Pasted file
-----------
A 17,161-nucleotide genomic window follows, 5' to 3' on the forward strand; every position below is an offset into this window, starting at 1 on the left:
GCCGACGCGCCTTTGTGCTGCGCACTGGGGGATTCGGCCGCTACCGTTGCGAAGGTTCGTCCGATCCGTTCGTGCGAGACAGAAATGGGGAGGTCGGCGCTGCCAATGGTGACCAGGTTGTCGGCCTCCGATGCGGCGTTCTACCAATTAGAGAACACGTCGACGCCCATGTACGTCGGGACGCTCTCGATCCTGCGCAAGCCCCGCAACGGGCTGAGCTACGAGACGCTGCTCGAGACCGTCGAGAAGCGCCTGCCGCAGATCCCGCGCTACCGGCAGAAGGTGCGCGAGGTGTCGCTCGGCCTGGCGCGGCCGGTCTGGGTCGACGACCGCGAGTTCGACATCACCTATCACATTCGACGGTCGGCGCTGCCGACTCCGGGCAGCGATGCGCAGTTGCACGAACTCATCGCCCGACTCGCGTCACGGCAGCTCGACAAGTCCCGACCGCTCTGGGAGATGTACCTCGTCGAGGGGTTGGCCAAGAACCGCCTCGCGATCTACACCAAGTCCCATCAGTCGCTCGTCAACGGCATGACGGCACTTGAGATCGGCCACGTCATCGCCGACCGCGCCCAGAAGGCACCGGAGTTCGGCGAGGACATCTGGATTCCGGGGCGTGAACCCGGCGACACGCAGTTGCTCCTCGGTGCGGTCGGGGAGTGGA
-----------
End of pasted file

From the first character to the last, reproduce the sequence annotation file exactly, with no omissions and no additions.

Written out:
A 17,161-nucleotide genomic window follows, 5' to 3' on the forward strand; every position below is an offset into this window, starting at 1 on the left:
GCCGACGCGCCTTTGTGCTGCGCACTGGGGGATTCGGCCGCTACCGTTGCGAAGGTTCGTCCGATCCGTTCGTGCGAGACAGAAATGGGGAGGTCGGCGCTGCCAATGGTGACCAGGTTGTCGGCCTCCGATGCGGCGTTCTACCAATTAGAGAACACGTCGACGCCCATGTACGTCGGGACGCTCTCGATCCTGCGCAAGCCCCGCAACGGGCTGAGCTACGAGACGCTGCTCGAGACCGTCGAGAAGCGCCTGCCGCAGATCCCGCGCTACCGGCAGAAGGTGCGCGAGGTGTCGCTCGGCCTGGCGCGGCCGGTCTGGGTCGACGACCGCGAGTTCGACATCACCTATCACATTCGACGGTCGGCGCTGCCGACTCCGGGCAGCGATGCGCAGTTGCACGAACTCATCGCCCGACTCGCGTCACGGCAGCTCGACAAGTCCCGACCGCTCTGGGAGATGTACCTCGTCGAGGGGTTGGCCAAGAACCGCCTCGCGATCTACACCAAGTCCCATCAGTCGCTCGTCAACGGCATGACGGCACTTGAGATCGGCCACGTCATCGCCGACCGCGCCCAGAAGGCACCGGAGTTCGGCGAGGACATCTGGATTCCGGGGCGTGAACCCGGCGACACGCAGTTGCTCCTCGGTGCGGTCGGGGAGTGGA